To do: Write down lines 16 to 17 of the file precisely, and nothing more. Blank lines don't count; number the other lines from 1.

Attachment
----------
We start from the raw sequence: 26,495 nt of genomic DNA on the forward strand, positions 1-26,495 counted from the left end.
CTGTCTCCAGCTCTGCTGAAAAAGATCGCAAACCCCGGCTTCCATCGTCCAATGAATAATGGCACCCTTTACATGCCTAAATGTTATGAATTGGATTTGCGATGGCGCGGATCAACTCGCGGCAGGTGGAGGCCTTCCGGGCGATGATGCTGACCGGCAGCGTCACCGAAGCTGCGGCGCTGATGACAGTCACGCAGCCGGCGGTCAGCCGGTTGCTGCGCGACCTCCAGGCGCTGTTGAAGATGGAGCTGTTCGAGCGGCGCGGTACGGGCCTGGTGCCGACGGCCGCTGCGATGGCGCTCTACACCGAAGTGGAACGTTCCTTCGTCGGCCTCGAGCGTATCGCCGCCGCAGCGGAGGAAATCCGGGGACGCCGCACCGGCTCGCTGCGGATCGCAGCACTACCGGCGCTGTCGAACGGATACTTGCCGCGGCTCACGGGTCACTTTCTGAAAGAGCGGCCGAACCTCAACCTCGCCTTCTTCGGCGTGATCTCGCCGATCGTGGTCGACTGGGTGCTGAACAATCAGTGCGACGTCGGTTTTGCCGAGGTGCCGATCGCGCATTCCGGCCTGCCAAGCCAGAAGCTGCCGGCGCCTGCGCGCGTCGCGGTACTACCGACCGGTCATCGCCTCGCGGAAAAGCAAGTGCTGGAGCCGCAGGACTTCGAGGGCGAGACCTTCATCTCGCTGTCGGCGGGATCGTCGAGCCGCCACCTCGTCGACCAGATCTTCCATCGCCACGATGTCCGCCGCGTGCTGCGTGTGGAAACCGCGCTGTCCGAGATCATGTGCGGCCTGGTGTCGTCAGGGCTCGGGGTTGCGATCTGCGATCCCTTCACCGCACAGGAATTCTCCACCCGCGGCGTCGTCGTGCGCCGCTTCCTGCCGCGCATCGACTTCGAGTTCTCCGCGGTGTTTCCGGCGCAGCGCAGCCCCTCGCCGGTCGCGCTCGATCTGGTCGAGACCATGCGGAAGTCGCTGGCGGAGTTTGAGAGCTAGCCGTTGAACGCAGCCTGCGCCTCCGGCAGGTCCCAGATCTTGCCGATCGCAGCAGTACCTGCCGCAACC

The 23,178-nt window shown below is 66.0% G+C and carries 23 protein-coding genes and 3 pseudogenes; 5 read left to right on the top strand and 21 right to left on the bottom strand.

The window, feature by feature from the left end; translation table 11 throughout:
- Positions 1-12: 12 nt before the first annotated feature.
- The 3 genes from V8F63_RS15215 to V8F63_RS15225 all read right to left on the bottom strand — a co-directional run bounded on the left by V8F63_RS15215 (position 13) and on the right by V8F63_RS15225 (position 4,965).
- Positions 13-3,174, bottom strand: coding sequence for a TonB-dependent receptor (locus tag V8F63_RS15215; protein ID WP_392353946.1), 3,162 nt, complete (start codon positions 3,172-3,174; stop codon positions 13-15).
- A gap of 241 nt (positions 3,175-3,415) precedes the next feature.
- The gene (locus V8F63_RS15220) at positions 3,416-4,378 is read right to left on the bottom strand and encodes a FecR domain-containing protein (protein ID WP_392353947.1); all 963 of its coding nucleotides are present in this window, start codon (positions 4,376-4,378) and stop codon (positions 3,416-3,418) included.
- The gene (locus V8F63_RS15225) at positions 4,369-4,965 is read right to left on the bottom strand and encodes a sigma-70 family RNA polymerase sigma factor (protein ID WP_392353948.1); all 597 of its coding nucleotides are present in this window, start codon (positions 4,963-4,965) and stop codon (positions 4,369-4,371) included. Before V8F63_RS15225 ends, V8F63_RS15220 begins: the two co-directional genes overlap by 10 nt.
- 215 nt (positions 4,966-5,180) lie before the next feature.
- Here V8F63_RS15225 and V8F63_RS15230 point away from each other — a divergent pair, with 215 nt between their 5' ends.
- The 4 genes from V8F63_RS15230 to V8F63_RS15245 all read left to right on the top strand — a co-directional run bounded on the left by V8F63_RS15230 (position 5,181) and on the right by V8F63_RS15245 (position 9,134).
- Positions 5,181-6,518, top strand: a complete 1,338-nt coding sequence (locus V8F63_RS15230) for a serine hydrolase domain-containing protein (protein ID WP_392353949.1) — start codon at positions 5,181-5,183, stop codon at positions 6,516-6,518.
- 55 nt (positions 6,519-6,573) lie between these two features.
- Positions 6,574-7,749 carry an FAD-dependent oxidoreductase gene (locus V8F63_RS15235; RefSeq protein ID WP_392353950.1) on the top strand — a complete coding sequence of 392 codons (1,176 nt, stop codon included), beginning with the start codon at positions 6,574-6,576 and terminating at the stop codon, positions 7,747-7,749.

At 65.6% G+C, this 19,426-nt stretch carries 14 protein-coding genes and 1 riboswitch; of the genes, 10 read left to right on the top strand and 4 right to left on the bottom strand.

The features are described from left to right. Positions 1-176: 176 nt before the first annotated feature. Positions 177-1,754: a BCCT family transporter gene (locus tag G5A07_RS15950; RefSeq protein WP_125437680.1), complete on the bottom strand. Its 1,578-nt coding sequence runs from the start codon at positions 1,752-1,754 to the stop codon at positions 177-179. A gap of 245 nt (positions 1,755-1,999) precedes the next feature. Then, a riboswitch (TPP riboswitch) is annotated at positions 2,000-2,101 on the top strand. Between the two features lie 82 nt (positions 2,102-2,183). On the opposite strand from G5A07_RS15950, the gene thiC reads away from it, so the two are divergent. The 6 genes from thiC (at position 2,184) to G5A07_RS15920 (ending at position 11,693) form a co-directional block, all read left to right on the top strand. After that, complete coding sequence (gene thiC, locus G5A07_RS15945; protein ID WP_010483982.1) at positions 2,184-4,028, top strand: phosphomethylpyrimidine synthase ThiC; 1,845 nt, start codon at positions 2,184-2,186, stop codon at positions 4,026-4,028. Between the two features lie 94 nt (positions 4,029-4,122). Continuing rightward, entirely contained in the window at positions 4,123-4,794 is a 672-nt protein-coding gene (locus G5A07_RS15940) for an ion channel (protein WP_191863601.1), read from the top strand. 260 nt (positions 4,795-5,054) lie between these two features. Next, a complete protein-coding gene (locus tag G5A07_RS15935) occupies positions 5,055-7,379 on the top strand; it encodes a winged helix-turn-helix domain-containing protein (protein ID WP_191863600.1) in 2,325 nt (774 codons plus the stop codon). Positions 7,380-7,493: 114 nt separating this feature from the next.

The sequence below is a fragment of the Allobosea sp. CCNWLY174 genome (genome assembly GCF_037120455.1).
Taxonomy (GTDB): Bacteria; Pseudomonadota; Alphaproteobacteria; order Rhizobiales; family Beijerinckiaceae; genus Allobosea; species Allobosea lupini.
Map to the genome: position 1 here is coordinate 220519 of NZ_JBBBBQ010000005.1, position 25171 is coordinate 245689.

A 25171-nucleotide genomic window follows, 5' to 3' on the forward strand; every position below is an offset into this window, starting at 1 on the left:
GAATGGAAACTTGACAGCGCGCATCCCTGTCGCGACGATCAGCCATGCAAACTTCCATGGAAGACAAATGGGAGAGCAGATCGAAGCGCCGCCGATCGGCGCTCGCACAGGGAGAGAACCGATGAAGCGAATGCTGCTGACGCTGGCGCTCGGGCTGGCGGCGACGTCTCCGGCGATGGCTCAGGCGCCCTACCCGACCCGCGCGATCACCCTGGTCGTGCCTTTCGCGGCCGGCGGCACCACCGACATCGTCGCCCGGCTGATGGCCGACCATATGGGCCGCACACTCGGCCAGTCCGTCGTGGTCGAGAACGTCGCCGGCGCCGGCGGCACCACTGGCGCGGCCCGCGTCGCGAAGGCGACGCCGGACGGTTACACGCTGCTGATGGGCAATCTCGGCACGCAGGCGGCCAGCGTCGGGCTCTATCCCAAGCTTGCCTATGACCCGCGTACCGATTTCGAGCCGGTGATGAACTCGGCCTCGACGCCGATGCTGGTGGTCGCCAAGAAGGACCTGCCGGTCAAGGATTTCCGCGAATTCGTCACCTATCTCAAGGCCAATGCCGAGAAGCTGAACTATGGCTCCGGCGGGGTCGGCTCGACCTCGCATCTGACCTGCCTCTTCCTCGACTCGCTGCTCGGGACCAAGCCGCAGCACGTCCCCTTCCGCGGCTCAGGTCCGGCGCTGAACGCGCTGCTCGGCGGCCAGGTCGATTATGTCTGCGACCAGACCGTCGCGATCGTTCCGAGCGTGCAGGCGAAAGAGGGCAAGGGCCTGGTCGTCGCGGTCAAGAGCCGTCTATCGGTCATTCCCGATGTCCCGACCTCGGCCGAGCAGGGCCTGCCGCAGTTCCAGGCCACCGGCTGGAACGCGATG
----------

- Positions 6,574-7,749 carry an FAD-dependent oxidoreductase gene (locus V8F63_RS15235; RefSeq protein ID WP_392353950.1) on the top strand — a complete coding sequence of 392 codons (1,176 nt, stop codon included), beginning with the start codon at positions 6,574-6,576 and terminating at the stop codon, positions 7,747-7,749.

At 65.6% G+C, this 19,426-nt stretch carries 14 protein-coding genes and 1 riboswitch; of the genes, 10 read left to right on the top strand and 4 right to left on the bottom strand.